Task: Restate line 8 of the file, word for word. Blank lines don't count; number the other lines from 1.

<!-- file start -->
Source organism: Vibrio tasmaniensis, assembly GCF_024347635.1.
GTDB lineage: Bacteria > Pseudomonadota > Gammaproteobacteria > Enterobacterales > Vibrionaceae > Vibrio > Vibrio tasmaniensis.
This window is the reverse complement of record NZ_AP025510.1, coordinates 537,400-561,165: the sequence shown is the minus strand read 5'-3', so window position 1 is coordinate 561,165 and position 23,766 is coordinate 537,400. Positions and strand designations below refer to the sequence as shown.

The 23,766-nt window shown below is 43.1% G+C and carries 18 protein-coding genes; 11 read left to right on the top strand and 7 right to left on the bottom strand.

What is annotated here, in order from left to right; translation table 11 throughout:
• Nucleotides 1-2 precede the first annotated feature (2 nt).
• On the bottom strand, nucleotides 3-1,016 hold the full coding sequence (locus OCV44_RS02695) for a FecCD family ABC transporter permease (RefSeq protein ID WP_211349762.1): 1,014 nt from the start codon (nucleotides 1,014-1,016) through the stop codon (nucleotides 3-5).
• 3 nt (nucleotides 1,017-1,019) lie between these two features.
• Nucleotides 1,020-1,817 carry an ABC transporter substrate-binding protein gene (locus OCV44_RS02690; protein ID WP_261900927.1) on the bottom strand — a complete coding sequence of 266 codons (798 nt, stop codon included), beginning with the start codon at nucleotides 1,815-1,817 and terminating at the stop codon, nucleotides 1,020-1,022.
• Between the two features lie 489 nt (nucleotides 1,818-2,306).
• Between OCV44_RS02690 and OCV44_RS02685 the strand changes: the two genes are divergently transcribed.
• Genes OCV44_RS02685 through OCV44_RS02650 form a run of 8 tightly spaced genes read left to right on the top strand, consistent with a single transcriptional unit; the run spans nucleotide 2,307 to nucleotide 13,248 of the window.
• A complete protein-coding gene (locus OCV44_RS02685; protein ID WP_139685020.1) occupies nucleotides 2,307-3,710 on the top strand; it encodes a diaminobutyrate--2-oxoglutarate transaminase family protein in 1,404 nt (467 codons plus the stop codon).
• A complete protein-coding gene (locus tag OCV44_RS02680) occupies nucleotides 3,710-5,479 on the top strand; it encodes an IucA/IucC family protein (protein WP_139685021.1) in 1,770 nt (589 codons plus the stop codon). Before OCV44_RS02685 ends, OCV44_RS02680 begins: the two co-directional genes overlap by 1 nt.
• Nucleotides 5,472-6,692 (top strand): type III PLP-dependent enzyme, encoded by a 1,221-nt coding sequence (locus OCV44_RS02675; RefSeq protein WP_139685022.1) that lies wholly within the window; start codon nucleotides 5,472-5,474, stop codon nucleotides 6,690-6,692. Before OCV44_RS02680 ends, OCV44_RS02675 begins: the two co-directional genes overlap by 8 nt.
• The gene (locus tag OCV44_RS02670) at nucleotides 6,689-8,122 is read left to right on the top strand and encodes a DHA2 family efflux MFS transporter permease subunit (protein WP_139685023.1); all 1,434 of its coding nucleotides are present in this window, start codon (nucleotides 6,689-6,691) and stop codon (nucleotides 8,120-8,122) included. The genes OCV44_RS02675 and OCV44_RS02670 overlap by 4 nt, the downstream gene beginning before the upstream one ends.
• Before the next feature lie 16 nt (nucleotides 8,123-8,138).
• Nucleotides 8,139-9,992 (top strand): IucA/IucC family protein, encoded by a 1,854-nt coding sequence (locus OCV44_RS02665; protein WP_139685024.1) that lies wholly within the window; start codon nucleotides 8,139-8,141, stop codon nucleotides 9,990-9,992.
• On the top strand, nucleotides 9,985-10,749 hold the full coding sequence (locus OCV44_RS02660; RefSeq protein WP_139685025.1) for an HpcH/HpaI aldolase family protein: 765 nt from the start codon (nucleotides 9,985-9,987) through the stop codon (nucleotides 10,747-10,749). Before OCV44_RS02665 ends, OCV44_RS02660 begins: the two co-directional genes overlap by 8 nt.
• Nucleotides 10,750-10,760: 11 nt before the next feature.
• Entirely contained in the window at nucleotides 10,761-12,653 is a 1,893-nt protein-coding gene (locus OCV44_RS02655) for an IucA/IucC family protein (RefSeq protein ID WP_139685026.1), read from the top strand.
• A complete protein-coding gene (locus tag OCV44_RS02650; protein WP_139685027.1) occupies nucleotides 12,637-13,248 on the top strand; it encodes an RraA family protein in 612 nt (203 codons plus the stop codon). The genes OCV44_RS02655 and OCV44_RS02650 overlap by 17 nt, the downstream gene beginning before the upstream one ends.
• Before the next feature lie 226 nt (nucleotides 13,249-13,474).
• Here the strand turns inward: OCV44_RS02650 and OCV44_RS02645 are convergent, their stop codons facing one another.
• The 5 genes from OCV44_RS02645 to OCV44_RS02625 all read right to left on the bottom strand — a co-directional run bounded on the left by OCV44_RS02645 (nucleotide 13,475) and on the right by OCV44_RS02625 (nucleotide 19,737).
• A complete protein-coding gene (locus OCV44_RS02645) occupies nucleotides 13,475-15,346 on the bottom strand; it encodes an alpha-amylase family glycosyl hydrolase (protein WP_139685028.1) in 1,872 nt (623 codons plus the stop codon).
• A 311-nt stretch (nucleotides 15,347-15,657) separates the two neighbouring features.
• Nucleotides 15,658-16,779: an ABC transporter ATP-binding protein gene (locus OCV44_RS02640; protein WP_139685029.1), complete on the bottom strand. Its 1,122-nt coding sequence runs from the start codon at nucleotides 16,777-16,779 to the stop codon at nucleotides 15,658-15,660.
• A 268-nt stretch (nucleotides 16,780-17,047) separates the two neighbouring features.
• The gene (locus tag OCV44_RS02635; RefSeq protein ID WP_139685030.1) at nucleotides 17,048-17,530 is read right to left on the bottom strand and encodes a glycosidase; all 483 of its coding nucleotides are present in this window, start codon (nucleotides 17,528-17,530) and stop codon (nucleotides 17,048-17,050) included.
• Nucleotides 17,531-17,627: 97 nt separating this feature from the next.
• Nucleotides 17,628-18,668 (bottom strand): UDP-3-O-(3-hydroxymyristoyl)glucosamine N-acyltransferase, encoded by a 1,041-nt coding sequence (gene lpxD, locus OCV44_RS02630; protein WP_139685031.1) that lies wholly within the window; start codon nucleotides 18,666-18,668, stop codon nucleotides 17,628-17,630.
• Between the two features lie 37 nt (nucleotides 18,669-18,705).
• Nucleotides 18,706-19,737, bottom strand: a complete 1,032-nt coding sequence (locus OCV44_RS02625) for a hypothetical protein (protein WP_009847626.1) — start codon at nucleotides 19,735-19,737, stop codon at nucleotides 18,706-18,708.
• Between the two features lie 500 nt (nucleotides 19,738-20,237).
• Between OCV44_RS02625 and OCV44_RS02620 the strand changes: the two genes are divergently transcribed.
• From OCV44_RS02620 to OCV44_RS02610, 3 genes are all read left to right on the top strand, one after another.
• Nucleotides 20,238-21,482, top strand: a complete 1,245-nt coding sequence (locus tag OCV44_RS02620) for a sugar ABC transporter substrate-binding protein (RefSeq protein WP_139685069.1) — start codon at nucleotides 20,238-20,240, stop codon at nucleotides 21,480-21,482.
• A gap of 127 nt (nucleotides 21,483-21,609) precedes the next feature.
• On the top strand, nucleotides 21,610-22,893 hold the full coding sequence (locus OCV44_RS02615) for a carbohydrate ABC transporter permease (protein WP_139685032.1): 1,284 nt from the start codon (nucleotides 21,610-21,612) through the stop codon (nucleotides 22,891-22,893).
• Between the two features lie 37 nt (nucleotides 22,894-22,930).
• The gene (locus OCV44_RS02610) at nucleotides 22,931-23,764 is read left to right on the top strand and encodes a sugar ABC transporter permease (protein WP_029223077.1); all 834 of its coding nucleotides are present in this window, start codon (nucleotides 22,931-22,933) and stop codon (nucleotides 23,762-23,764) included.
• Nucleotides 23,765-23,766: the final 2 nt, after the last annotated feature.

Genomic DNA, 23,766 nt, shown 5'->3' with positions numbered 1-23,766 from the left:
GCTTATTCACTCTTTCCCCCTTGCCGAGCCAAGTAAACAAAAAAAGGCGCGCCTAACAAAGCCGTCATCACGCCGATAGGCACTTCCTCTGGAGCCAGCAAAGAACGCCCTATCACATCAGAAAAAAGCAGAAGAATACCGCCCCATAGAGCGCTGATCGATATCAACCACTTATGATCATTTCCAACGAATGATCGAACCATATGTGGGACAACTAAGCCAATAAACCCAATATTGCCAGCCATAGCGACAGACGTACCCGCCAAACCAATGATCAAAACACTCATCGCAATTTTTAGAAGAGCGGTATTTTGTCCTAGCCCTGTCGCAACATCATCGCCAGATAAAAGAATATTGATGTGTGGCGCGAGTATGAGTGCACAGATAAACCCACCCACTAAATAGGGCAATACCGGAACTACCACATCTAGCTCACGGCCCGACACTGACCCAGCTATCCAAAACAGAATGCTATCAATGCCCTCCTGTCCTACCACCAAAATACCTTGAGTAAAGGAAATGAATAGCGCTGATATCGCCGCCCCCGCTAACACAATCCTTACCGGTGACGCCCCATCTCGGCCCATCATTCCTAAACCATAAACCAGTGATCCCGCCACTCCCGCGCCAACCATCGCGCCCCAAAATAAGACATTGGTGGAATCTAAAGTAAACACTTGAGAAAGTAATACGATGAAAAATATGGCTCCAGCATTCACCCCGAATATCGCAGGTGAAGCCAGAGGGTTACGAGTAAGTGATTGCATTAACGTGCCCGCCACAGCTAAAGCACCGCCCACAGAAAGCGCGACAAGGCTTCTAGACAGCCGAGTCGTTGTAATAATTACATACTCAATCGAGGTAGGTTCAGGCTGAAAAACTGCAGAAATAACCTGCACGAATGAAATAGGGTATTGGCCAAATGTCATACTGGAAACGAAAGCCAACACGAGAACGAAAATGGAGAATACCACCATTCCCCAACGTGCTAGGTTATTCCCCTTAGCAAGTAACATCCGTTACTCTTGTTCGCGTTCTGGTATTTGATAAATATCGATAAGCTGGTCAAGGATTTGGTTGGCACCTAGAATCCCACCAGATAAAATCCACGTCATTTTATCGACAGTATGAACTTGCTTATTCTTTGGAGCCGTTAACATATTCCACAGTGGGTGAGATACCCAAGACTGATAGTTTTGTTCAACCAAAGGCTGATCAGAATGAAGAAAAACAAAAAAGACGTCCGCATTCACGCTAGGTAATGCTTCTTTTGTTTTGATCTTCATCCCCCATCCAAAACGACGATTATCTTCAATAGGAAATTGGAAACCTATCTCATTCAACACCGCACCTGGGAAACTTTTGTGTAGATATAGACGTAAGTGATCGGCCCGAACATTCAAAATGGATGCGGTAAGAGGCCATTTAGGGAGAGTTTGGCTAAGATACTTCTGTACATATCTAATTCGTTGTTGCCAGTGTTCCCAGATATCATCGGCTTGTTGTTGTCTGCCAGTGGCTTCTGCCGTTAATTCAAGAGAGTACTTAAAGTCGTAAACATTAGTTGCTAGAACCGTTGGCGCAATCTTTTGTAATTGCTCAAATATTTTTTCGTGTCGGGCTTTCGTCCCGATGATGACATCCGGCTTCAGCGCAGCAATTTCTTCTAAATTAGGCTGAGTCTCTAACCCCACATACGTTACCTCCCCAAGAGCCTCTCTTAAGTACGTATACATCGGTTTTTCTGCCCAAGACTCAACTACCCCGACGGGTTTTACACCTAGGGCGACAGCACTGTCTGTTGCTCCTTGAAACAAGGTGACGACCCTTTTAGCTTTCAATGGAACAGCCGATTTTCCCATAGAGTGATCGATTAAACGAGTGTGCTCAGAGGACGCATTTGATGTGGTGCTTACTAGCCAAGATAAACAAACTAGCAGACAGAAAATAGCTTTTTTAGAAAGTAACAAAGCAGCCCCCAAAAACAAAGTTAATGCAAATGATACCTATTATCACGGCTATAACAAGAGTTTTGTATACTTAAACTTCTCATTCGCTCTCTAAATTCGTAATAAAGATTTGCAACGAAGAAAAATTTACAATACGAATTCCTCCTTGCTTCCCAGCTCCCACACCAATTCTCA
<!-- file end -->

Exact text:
• 3 nt (nucleotides 1,017-1,019) lie between these two features.